The Aquarium is located at Budapester Straße 32 in Berlin. It was built in 1913 and still houses the Aquarium. The architectural design resulted from a close collaboration between Oskar Heinroth, later director of the Aquarium and the Berlin architect's office Zaar & Vahl. The structural calculation bears the signature of O. Leitholf, then a renowned structural engineer for iron structures. This is not surprising since the middle hall was originally covered with a large iron roof structure. Additionally some documents show the name of Eisenbetonbau Konrad Schwartz G.m.b.H..

4.1. Building details

The building (see figure 8) can be divided into three parts: the living quarters (not visible), the entrance (left) and the hall part (right). Only the hall part of the building features a storey frame. The two-hinged story frames surround the middle hall on three sides (see figure 9 and 10). The frames have a span of 7.10 (m) and a varying height of 2.7 (m) in the basement and 5.0 (m) on the ground floor. The beams have a cross section of 30 by 50 (cm) and vouted endings connecting to the columns. The cross section of the columns is continuously 80 by 80 (cm). In between the frames ceiling slabs span the distance of 2.7 (m).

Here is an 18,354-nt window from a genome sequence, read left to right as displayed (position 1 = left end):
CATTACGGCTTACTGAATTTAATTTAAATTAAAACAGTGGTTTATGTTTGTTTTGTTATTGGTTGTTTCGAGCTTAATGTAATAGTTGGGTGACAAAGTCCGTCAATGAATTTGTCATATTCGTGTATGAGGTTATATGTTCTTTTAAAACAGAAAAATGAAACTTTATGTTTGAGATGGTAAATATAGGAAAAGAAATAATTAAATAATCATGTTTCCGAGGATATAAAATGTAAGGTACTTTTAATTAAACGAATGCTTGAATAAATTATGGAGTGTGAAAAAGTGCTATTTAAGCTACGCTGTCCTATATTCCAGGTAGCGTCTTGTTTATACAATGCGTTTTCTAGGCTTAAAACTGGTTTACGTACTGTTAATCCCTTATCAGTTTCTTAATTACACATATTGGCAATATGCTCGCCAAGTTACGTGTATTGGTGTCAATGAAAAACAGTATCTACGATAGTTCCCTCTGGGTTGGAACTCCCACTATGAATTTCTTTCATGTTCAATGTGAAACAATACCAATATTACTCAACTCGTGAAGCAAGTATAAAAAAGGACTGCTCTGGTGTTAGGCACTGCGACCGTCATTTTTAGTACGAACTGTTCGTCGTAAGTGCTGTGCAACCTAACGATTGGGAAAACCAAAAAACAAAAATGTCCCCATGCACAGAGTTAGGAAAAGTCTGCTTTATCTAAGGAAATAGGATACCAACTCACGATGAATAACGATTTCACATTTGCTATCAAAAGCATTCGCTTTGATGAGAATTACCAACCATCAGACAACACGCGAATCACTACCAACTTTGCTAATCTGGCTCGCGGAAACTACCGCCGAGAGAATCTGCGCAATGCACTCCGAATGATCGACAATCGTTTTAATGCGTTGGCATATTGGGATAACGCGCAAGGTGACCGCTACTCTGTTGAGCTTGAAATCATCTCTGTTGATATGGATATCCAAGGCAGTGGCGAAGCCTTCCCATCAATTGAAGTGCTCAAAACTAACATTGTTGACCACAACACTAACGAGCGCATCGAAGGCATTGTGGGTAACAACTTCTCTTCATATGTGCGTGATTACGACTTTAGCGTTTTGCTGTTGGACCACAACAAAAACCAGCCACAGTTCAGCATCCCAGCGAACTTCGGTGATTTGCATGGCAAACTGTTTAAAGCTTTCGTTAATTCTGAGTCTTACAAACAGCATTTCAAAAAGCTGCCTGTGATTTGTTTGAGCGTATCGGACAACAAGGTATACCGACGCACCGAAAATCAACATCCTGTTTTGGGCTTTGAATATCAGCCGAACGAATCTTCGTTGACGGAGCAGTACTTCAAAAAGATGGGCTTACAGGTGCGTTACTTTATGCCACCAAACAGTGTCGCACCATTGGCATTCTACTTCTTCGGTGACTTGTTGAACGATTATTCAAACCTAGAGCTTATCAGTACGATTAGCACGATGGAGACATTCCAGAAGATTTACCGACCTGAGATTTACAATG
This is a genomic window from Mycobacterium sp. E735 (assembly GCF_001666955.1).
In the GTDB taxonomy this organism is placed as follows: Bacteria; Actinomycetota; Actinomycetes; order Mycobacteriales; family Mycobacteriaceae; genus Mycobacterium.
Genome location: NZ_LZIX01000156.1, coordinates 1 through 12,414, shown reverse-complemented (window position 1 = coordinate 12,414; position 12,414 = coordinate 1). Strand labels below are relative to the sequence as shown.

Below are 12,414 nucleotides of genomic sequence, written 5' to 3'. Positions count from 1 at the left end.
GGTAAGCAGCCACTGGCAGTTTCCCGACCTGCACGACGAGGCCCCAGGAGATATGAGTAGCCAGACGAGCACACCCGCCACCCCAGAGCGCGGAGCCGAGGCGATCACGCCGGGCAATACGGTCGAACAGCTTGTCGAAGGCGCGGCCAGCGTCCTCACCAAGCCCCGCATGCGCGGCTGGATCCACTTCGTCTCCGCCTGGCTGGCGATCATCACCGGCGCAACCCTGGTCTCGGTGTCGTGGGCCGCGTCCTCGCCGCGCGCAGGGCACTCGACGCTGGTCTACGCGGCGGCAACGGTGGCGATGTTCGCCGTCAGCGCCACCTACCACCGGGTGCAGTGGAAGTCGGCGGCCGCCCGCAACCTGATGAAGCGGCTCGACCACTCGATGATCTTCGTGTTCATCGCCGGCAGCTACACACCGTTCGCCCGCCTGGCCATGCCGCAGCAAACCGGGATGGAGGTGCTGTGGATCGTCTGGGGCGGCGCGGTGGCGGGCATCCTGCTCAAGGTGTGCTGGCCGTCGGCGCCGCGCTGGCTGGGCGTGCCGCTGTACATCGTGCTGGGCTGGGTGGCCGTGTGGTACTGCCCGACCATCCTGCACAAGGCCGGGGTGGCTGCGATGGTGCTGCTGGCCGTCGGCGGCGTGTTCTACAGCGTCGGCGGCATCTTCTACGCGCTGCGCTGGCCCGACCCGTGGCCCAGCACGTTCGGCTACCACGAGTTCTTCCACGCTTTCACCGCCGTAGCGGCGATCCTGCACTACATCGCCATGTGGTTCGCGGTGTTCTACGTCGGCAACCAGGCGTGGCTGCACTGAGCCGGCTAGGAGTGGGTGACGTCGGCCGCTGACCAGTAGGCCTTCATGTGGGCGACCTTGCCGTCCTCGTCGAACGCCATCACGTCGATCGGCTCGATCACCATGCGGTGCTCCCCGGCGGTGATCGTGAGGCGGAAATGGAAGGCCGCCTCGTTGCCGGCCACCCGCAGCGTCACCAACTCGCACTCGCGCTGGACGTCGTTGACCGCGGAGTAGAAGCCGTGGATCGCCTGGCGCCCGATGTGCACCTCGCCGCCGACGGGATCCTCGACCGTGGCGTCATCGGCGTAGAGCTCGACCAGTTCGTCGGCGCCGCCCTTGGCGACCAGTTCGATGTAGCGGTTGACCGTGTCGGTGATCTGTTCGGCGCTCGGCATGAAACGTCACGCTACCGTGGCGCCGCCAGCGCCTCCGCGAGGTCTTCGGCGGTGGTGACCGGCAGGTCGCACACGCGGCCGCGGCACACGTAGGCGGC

Figure 8. The main façade (axsis F) of the Aquarium in Berlin, 2016.

Figure 9. Cross section (section A-A) of the Aquarium in Berlin, based on building permit drawings and onsite investigation.

Figure 10. Partial groundfloor plan of the Aquarium, based on building permit drawings and onsite investigation, also indicating section A-A.

4.2. Calculation of RC frames 1913

Originally, the design featured a set up similar to the Victoria warehouse. The structure was composed of ceiling slabs and beams in combination with single storey columns. When analyzing the structural calculations it becomes apparent that due to the input from a specialized contractor the idea of monolithic reinforced concrete frames became part of the design.